What advice would you give students starting out?

I always tell students to make the course work for themselves. Answering the briefs they get in order to get as many points as possible is a waste of time. Fact is when they come out their folios probably look the same as every other student in their year. That A3 poster, with the guide dog clip art image… it’s not hard for an interviewer to see what schools kids come from, but the one student who said fuck the brief, I want to create something amazing for my folio, well that guide dog poster is surely going to stand out come folio time!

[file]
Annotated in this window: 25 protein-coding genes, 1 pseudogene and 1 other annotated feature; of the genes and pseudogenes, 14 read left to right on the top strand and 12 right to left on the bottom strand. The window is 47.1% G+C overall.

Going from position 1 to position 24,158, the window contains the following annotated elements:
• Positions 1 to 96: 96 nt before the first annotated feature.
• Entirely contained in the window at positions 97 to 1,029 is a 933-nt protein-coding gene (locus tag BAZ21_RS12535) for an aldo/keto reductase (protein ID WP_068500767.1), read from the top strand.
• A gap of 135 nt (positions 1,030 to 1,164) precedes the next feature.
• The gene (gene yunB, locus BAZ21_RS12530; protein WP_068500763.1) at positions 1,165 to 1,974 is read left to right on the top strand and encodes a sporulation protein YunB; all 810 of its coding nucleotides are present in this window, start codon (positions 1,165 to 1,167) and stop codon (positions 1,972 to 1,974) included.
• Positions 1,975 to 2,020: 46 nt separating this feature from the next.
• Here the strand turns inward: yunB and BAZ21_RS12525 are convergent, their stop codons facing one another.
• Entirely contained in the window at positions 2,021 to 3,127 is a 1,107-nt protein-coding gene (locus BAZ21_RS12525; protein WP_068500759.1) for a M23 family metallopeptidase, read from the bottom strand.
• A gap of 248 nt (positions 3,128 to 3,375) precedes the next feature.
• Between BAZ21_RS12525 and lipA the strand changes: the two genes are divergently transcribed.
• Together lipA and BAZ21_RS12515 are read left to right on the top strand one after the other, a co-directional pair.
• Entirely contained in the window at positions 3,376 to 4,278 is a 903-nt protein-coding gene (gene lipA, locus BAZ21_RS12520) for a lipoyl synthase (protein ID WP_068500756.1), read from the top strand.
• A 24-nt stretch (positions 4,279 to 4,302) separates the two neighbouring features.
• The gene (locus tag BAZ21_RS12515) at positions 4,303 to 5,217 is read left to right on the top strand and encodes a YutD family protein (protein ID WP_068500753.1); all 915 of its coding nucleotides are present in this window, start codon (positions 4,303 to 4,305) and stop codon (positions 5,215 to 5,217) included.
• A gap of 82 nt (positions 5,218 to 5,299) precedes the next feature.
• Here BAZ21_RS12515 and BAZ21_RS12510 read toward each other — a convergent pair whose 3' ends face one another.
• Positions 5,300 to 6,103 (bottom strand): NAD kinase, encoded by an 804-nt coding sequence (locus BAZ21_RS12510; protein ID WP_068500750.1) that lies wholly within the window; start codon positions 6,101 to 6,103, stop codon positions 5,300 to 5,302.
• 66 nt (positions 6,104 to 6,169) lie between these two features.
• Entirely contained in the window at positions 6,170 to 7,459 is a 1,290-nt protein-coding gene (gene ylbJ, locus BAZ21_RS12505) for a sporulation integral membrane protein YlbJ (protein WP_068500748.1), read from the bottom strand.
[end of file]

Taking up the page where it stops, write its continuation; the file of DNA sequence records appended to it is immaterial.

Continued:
I’m also a believer in self love. Each and every individual is just that, an individual. You’re different to everyone else so if you were to take inspiration from your self, your past, hell whack a photo of your grandma on a photoshop layer and work it in, it’s going to be a part of you, it’ll potentially be more original than copying someone else’s work.